Are we relearning the same old finance lessons all over again?

One of the benefits of experience is that lessons are learned. It is unfortunate that our politicians and financial authorities have ignored the lessons that the Great Recession should have taught.

Hope springs eternal in the financial markets, ones that have been pushed higher by the massive injections of government funds, the biggest infusion of liquidity, that is money, in modern history. Yet, there is an old saying that is appropriate now: if you fool me once, shame on you: if you fool me twice shame on me. Our financial authorities should be ashamed of their repetitive, sleight of hand actions.

Regrettably, along with the enduring hope, comes an acute sense of short-term memory loss. This is most evident in the failure of policy makers to grasp the tough lessons of this business recession. That is dangerous for the economy and for financial markets.

The economic turmoil was triggered first and foremost by the unsustainability of the government stimulus measures, but that in turn was the result of the problems of the unsound borrowing by consumers. That led to gross, global imbalances.

Cash for house renovations, bailing out banks, and funds for infrastructure improvements are emblematic of a penchant for quick-fix actions. And those merely compound the existing troubles.

Financial markets do not seem to care about this.

The onset of recovery, irrespective of the dubious quality and measures implemented, is all that seems to matter for most investors.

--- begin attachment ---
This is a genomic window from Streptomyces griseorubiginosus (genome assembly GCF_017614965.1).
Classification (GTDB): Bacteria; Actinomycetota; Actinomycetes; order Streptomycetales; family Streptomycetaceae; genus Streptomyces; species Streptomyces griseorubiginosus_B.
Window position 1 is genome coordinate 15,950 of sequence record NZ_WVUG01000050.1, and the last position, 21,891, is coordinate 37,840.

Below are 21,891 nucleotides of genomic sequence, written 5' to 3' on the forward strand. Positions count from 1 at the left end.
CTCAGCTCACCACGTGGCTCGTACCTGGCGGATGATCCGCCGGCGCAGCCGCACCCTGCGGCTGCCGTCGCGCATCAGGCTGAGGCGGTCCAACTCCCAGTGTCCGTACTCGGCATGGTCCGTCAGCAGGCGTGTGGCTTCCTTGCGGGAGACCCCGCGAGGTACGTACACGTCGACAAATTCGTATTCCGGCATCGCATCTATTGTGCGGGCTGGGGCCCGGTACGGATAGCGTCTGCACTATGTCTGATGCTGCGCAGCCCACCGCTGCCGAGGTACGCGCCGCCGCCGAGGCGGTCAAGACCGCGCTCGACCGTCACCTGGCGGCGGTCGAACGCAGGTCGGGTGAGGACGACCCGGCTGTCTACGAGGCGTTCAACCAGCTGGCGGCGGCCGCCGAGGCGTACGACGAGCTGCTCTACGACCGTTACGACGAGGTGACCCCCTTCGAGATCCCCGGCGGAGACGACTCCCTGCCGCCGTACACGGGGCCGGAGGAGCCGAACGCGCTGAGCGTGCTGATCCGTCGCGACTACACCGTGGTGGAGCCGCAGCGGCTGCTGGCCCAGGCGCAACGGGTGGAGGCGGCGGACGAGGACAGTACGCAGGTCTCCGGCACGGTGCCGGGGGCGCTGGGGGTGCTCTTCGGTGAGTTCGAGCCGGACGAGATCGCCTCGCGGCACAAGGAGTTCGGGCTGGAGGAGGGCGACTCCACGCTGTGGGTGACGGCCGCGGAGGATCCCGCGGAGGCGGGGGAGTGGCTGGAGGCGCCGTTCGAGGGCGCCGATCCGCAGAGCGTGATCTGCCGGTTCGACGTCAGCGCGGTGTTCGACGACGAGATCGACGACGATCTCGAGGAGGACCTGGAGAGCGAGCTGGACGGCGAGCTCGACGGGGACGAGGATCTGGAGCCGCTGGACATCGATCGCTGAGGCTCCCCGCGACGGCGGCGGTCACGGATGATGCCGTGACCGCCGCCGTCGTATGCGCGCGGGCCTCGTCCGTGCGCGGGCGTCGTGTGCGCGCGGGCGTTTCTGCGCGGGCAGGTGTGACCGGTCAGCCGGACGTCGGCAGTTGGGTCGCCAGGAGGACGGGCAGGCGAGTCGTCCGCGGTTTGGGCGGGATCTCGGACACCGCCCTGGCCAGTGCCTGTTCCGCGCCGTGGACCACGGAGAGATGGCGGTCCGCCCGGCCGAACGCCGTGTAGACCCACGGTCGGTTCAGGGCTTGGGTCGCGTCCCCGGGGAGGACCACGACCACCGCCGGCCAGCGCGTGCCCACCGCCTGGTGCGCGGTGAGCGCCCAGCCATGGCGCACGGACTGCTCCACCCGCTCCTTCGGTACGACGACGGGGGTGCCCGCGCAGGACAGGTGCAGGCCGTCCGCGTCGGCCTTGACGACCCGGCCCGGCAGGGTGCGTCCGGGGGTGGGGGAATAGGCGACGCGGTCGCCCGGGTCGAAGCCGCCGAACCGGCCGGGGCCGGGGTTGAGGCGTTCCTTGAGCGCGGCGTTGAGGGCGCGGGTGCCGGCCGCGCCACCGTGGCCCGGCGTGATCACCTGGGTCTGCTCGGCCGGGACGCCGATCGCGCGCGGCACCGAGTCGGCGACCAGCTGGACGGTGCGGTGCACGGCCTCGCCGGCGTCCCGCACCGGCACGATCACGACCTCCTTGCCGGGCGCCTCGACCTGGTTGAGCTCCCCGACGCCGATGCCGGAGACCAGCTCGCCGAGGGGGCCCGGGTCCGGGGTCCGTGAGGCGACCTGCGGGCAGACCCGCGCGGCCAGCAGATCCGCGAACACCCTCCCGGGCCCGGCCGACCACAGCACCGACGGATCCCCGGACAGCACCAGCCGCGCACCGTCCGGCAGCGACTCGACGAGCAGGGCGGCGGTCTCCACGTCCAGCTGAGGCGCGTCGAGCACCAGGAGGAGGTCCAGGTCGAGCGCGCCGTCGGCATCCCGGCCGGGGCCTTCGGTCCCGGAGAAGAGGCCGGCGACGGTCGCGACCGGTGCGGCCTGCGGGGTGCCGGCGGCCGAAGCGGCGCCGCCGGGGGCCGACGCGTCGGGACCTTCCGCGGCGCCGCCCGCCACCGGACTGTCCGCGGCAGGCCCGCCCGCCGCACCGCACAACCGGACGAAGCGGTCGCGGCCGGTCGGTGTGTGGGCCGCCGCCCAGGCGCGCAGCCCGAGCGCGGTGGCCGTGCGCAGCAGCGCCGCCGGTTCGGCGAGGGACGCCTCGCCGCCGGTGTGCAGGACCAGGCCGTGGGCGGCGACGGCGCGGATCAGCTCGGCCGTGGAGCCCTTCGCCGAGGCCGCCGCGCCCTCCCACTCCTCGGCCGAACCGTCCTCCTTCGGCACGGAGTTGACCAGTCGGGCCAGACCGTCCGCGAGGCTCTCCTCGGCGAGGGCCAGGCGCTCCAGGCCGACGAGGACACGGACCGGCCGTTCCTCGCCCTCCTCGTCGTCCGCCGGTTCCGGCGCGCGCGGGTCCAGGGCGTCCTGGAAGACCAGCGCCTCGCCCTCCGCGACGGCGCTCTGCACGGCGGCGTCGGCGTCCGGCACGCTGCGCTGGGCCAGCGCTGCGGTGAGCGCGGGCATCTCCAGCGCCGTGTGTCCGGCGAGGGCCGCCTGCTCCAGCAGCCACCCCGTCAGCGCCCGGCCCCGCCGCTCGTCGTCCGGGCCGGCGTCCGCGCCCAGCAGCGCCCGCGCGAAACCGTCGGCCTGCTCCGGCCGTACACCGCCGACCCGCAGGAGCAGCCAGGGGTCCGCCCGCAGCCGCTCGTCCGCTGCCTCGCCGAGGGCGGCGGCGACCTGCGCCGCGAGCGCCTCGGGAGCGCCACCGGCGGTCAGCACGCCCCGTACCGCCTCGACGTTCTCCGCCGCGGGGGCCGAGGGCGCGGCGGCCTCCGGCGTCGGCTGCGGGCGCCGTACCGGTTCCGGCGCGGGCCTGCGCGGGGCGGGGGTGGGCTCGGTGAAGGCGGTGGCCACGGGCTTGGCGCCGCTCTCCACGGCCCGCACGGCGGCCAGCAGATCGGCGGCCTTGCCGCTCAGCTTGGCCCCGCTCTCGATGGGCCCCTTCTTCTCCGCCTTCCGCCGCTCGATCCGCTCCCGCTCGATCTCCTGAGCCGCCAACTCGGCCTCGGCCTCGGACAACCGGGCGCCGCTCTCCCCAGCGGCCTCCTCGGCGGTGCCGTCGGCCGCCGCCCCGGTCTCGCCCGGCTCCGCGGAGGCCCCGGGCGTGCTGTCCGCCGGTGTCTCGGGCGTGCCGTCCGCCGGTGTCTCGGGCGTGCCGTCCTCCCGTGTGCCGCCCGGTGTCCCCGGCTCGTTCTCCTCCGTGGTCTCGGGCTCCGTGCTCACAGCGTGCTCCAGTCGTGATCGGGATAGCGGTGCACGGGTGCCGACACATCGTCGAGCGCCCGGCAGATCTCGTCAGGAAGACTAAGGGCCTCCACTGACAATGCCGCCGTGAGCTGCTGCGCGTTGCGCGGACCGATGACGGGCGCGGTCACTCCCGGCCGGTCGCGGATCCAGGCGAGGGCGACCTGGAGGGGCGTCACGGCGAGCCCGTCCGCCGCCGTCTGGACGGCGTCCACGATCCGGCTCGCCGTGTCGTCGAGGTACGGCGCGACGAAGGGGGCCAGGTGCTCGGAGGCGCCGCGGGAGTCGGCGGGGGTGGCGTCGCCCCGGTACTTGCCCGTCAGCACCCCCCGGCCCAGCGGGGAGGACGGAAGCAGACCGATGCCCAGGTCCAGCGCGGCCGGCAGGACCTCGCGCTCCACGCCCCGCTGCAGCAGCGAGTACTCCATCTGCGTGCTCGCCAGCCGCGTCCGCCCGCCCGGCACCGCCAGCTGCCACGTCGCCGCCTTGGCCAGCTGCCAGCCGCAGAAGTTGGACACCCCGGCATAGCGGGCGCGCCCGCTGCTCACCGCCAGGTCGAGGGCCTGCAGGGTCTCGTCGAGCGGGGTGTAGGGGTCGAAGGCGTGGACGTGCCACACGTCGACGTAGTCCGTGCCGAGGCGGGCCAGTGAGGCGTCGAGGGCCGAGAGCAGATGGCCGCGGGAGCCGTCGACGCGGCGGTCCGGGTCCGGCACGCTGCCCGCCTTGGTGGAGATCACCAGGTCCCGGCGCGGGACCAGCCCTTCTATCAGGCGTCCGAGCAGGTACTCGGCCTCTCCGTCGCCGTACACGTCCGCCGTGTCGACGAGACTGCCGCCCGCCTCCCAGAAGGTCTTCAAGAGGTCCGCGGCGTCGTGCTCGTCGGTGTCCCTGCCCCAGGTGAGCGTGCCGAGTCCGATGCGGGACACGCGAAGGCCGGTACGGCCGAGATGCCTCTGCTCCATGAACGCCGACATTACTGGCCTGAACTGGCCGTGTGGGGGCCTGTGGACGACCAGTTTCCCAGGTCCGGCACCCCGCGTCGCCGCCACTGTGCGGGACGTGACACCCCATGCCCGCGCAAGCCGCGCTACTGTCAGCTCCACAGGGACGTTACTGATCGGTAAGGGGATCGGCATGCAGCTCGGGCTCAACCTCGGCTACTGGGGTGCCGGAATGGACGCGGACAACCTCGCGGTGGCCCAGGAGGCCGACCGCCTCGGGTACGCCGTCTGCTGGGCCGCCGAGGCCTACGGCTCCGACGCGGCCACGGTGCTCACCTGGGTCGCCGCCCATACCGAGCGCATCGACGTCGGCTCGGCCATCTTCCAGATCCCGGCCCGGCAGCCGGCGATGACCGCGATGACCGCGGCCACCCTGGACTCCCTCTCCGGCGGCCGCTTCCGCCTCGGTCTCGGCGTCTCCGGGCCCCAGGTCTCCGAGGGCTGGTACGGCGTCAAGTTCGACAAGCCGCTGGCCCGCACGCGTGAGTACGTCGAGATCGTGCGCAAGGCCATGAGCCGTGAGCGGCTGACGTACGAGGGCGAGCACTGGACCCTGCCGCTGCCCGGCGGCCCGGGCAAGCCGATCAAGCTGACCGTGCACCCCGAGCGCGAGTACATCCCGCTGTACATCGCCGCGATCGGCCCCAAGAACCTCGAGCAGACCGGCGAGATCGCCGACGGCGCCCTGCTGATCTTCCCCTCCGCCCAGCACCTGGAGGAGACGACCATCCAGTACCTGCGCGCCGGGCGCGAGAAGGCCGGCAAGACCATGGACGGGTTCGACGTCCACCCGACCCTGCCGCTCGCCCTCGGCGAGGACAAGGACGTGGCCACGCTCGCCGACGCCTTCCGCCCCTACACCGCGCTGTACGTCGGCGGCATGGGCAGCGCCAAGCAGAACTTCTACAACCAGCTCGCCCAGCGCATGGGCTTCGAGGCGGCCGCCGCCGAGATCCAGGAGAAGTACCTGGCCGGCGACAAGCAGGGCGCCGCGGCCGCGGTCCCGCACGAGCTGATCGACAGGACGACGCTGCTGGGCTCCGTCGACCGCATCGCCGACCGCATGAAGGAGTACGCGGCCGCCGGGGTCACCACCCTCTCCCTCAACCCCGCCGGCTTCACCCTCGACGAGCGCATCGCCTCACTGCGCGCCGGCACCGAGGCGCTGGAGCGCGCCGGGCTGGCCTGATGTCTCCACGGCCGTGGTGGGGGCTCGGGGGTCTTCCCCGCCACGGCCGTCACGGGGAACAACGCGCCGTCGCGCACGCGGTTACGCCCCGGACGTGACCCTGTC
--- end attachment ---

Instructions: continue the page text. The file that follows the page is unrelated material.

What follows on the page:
The stock markets have surged over the past year, banking increasingly on the hopes and dreams of a classic, economic recovery. The markets’ expectations are centred on the huge rebound in the earnings of financial companies. Those organizations are repeating their practices of the last few years.

They, more than ever, are trading on their own account, as if that is what banks should be doing with depositors’ money.

Too, they have been speculating in lower-grade bonds, and because those markets are thin and trading volume meagre, the markets are volatile and responsive to the big flow of money. Hence, those issues, too, have soared in price.

As well, banking institutions are back lending to improperly secured borrowers, and then packaging those loans in order to sell them to others. Yet, this is just the suspect script followed over the past few years, and look how that ended.

With excess liquidity-funds sloshing into assets markets, and even into real estate again, there obviously is the temptation to erase the memory of the Great Recession.

Therein lies a major pitfall for the markets – a repeat performance of the economic turbulence of the past few years.


Bruce Whitestone